• For a long time, the most popular post on my blog has been 5 Favorite Fonts for Interior Book Design, another “foundation” post from the early days. This has continued to surprise me, but I eventually followed it with 3 or 4 more posts on picking fonts, to good effect.
  • When I had about 400 readers per day, one day I noticed I had a huge traffic spike, over 400 new visitors in one day. That was pretty exciting, and I used Analytics to track down why: it was a link from a popular design blog. I went right over and left a comment thanking the blogger and mentioning a couple of other related posts people might be interested in.

These are typical, not unusual stories. They are partly the nature of a business where every single click can be measured. Having information like this available makes you a better and more responsive blogger. Get on the Analytics bandwagon today and reap the rewards.

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    { 6 comments… read them below or add one }

    Karen Williams December 22, 2011 at 6:32 am

    I believe that a lot of the discrepancy between your different analytics tools has to do with the concept of ‘discrete’ visitors. Google does a far better hob of tracking your visitors by their IP address, which is how they can give you stats on repeat vs new visitors. So you may very well have 172,000 total ‘knocks on your door’ which is what Webalizer tracks. But my guess is that many of them are repeat visitors, which would lower your google stats.

    Reply

    Dawn Groves December 21, 2011 at 5:58 am

    Hi Joel, thanks for another well organized intro and reminder. So many writers are afraid of analytics but they hate spinning their wheels even more. Analytics provide direction & feedback. Good stuff, even for folks who check them infrequently.
    I tweeted your post.
    Best Wishes,
    Dawn
    http://www.yourproductivitysucks.com

    Reply

    Matt Harrison December 19, 2011 at 8:57 pm

    I haven’t looked at awstats in years, but I’m assuming google is discounting all the spidering of your site from search engines and crawlers.

    So yes, you might have higher numbers reported elsewhere, but they are robots in China hitting your webpage. Good luck trying to sell them something :)

    Reply

    Eric James December 19, 2011 at 10:32 am

    Google Analytics is like the car that comes with a full array of accessories you mostly never use…or maybe you never learn to use…or maybe never intend to use but you like having it. Analytics also comes with its own inherent flaw. Analytics will never account your web site’s statistics in entirety. Analytics’ algorithms are programed to account quality rather than quantity.

    For an author, the stats resulting from Analytics can be both deceiving and disappointing. If you intend to employ Analytics to sell advertising, how good will your profits be? When your statistics are repeatedly underreported, isn’t it likely your clicks per page or other economic measurements will be shortchanged, also?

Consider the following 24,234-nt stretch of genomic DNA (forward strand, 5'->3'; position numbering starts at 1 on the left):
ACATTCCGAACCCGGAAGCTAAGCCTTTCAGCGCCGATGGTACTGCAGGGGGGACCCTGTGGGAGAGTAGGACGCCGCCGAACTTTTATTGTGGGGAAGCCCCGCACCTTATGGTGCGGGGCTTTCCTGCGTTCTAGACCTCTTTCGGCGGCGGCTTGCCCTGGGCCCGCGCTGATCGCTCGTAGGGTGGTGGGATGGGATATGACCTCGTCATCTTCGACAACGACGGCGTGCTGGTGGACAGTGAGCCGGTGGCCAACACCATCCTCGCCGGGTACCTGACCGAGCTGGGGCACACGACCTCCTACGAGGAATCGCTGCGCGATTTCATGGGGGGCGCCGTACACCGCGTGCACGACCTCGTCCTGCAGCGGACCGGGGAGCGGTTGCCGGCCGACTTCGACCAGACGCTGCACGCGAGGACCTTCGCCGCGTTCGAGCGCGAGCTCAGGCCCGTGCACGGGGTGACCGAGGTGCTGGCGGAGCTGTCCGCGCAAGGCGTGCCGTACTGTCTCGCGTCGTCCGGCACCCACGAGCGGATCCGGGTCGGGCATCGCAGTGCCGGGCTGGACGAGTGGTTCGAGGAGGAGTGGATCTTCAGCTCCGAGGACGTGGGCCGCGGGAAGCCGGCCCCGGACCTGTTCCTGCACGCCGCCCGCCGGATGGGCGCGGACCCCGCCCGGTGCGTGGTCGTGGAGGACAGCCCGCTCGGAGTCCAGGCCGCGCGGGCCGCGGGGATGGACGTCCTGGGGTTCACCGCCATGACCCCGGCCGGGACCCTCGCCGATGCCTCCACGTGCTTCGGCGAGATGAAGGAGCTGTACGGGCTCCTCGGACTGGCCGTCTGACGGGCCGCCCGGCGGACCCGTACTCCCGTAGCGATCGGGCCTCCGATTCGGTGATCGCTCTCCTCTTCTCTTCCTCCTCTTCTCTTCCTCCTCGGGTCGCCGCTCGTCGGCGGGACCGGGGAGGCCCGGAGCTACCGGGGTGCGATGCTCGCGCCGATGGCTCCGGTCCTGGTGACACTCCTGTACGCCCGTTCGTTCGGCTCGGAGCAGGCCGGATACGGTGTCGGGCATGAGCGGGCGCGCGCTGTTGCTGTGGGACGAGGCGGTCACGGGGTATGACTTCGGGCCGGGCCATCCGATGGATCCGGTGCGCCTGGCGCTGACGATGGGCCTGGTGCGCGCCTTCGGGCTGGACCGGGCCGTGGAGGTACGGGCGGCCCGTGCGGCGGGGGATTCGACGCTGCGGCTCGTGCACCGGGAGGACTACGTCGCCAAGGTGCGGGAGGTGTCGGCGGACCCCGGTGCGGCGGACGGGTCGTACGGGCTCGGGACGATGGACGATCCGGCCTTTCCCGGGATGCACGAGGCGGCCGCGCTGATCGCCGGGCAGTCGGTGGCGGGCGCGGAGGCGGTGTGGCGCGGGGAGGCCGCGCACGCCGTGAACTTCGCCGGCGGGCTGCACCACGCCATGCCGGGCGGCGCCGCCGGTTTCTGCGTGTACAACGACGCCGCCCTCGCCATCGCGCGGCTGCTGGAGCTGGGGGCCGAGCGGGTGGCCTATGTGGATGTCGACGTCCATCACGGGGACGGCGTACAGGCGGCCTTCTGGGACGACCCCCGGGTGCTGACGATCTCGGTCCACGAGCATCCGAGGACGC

I, too, employ Webalizer. When compared to my Analytics results, I find Webalizer reports 30-60% more statistics than does Google’s Analytics. I, too, was flummoxed by the discrepancy. I, too, employed a third statistics generator to check the difference. Month after month, the third generator consistently produced results closer to, though not the same as, my Webalizer stats. The third set of stats always were higher than Analytics reported.

    What accounts for the difference? If you’re an author, here’s an example you can understand. You have a book title. To Google, that’s you web site’s principle landing page. Google’s off and accounting. You’re in. You, as an author, also write book chapters. That’s where you and Google begin to part.

    Google likes landing pages. If you have a Table of Contents page, Google will count that as a landing page, because there are links to other pages on it. Google then looks at the size of your book. If your book is short and sweet, Google will account every page. However, If you’re a Joyce, Proust, or Tolstoy, and produce prodigious volume, Google elects to account only what it deems suitable for Google to get a general picture of what your web site contains. No matter how many pages you produce, your Analytics stats will only report Google’s own Cliff Notes version of your work.

    It gets worse if you’re into cross media publication – especially if you use flash. Google isn’t exactly Steve Jobs when it comes to flash, employing retribution to deny flash altogether as if it doesn’t exist. However, Google doesn’t make it easy to account your flash page stats as it does ordinary pages. But the likelihood is, you never will survive the Goggle tutorial for accounting flash pages or sites anyway.

    Let’s face it. Google’s Analytics is intended for the benefit of Google principally. We who use Google’s Analytics are given a separate box of toys to keep us happy and to keep us busy using Analytics. If you really want the full spectrum or your actual statistics, however, go ahead and play with Analytics and enjoys all its toys. But if you want more complete results, be sure to employ more than one statistics analyzer.

    Reply

    Ryan Hanley December 19, 2011 at 9:14 am

    Joel,

    I have had Google Analytics installed since the beginning of my blog back in 2009 and I’m very sad to say I’ve never leveraged it’s potential. I look at it and I feel good when the numbers go up but I’ve never taken the time to analyze the data.

    Every blog I read that I would consider successful stresses how important tracking traffic is to the success of your blog. Or better put acting upon the trends you see from Analytics is important to a successful blog.

    Thanks for reiterating the Anaytics importance!

    Ryan H.

    Reply

    Joel Friedlander December 19, 2011 at 5:19 pm

    Hey Ryan, I always think I could be getting more out of the Analytics, there’s so much about it I haven’t explored yet. But every time I spend 15 or 20 minutes among the reports, I usually come away having learned something.

    Reply